My thoughts on McHale’s attitudes towards Lin has evolved to the point now that I think Keven actually doesn’t like Lin very much. I speculate that it’s because McHale thinks Lin is more concerned with how Lin does than playing the right way. I know it’s crazy that McHale would think that, because Lin is like the biggest team player there is. But one of the reasons I think this is because whenever McHale talks about Delfino, he always feels the need to say that Delfino just plays the right way. He’s not concerned about his stats, etc. And he says that a lot of young players are still worried about their stats and such. And I think when McHale says this, it’s a little dig at Lin. I think the reason why McHale thinks Lin is more concerned with Lin’s performance than helping the team is that McHale is playing Lin in a way that doesn’t capitalize on Lin’s strengths and so whenever Lin plays the way Lin feels comfortable playing, McHale thinks Lin is purposefully ignoring McHale’s orders to pad Lin’s stats. Not sure if that makes any sense. As a result, McHale thinks Lin is overly concerned about matching his Linsanity performance and that irritates McHale about Lin. When, in reality, Lin is just playing the way Lin knows how to play. Of course, this is all pure speculation on my part.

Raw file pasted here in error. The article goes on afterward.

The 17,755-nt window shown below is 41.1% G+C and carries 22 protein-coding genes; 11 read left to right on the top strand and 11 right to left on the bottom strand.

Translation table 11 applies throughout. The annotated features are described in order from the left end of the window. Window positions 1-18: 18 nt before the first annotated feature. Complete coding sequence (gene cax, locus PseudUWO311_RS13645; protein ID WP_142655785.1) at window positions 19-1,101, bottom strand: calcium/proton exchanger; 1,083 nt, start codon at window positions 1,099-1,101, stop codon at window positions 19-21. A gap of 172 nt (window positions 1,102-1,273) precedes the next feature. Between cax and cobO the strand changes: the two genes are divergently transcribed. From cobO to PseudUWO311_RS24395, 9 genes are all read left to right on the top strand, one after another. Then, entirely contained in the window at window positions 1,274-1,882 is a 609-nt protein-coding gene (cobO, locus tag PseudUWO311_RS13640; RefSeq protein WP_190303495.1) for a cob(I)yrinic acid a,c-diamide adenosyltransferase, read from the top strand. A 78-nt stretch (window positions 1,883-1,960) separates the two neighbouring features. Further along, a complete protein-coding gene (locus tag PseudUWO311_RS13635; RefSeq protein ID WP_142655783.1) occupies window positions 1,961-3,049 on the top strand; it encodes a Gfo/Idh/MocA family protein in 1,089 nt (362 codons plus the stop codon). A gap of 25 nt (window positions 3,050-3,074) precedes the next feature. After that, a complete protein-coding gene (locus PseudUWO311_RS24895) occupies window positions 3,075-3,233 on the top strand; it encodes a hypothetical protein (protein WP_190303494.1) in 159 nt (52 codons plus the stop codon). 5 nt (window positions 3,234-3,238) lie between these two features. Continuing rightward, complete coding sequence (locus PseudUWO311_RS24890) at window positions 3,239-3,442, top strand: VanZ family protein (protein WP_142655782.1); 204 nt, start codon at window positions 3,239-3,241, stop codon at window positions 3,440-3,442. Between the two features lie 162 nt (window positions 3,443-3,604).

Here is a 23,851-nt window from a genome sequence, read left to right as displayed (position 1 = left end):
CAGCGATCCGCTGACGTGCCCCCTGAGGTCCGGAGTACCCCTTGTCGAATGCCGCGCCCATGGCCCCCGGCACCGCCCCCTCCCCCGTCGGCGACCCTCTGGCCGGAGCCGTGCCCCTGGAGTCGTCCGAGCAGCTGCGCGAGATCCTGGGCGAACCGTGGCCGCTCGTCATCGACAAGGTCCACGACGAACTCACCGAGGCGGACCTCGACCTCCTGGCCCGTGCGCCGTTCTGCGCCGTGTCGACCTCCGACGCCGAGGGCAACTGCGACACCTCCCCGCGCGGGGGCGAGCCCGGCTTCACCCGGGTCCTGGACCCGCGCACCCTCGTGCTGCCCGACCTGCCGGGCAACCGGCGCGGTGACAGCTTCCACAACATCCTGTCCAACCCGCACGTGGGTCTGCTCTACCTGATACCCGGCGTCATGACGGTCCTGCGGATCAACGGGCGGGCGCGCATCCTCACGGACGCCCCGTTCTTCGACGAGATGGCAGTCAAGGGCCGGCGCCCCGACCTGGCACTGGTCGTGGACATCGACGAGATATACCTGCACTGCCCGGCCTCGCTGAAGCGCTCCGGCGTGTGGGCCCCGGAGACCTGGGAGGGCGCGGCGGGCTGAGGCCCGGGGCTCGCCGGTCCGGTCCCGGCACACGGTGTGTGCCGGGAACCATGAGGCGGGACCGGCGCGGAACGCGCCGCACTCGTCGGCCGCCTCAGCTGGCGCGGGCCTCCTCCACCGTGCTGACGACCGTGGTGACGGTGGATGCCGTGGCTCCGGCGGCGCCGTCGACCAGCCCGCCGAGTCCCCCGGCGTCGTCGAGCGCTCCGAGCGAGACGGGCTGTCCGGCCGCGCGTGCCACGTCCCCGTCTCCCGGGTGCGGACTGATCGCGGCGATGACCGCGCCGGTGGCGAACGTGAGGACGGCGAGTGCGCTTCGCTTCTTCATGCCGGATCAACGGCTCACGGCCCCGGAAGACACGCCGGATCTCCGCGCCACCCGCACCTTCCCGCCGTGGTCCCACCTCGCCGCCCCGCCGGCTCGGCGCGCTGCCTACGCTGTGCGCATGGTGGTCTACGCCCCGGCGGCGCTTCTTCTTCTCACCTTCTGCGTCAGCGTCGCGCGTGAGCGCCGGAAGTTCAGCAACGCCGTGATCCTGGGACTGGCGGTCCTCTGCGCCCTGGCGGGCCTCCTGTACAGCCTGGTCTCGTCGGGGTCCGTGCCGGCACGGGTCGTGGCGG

I think it’s fine for coaches to yell at players in the heat of the moment. The problem with the league these days is that players have more power than coaches and you have this weird dynamic where the coaches are kind of afraid of the superstar players, because these players make more money than them and can have them fired. So it’s actually good to see coaches who aren’t afraid of yelling at their players. But I think it’s important for coaches to allow players to make mistakes and learn from them. The problem with McHale’s attitude towards Lin is that he goes overboard and I think makes Lin constantly worried about making mistakes on the court. That’s where McHale goes wrong and should pull back some with respect to how he treats Lin.